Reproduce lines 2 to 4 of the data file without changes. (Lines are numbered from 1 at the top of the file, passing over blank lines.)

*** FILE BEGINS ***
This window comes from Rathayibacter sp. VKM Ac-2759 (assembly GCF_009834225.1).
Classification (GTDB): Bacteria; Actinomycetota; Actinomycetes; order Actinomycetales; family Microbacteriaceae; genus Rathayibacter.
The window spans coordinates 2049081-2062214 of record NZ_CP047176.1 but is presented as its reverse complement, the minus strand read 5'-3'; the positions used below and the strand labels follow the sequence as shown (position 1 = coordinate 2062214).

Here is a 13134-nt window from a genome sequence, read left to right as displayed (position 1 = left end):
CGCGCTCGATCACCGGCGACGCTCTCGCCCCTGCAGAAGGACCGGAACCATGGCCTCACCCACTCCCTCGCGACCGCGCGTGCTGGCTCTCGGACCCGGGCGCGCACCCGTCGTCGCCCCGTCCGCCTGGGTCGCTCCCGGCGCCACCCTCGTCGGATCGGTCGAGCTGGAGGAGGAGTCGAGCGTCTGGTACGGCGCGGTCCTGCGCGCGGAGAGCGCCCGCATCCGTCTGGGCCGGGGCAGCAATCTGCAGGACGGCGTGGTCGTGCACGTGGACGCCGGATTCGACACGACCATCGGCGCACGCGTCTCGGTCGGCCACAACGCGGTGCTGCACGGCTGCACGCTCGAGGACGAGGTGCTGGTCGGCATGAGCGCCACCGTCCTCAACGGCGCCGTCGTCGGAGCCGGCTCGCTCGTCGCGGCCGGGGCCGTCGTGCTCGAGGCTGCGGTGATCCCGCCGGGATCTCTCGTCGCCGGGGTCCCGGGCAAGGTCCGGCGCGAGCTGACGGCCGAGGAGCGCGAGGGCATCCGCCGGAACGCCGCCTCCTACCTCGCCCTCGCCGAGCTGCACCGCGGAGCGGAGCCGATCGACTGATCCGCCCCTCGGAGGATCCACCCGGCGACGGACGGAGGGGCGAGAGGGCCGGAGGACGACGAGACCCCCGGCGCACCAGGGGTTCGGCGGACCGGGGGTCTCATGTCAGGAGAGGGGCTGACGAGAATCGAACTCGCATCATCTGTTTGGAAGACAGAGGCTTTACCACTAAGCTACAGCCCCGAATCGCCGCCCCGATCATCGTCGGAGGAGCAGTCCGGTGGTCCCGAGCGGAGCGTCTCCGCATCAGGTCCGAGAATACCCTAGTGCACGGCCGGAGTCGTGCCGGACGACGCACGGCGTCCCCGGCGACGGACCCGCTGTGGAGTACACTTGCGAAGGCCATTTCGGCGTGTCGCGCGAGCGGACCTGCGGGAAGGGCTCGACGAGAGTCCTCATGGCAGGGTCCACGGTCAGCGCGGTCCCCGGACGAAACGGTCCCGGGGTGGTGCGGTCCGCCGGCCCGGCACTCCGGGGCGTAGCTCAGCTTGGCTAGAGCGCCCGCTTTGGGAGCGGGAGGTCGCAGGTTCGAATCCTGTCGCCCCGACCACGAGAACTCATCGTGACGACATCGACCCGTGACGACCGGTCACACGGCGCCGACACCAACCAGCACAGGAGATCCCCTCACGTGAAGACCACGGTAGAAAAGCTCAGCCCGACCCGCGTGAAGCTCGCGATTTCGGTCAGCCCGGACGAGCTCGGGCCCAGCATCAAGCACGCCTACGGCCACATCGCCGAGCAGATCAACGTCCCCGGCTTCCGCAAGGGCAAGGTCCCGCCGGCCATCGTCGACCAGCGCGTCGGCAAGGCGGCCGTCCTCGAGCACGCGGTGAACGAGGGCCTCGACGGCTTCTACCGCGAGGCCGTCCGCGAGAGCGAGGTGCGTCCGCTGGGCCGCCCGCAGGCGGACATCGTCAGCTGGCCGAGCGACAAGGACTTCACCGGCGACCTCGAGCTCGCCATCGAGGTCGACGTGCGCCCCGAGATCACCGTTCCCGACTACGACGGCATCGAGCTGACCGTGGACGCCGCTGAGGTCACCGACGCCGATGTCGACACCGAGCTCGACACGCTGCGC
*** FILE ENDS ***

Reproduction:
Classification (GTDB): Bacteria; Actinomycetota; Actinomycetes; order Actinomycetales; family Microbacteriaceae; genus Rathayibacter.
The window spans coordinates 2049081-2062214 of record NZ_CP047176.1 but is presented as its reverse complement, the minus strand read 5'-3'; the positions used below and the strand labels follow the sequence as shown (position 1 = coordinate 2062214).

Here is a 13134-nt window from a genome sequence, read left to right as displayed (position 1 = left end):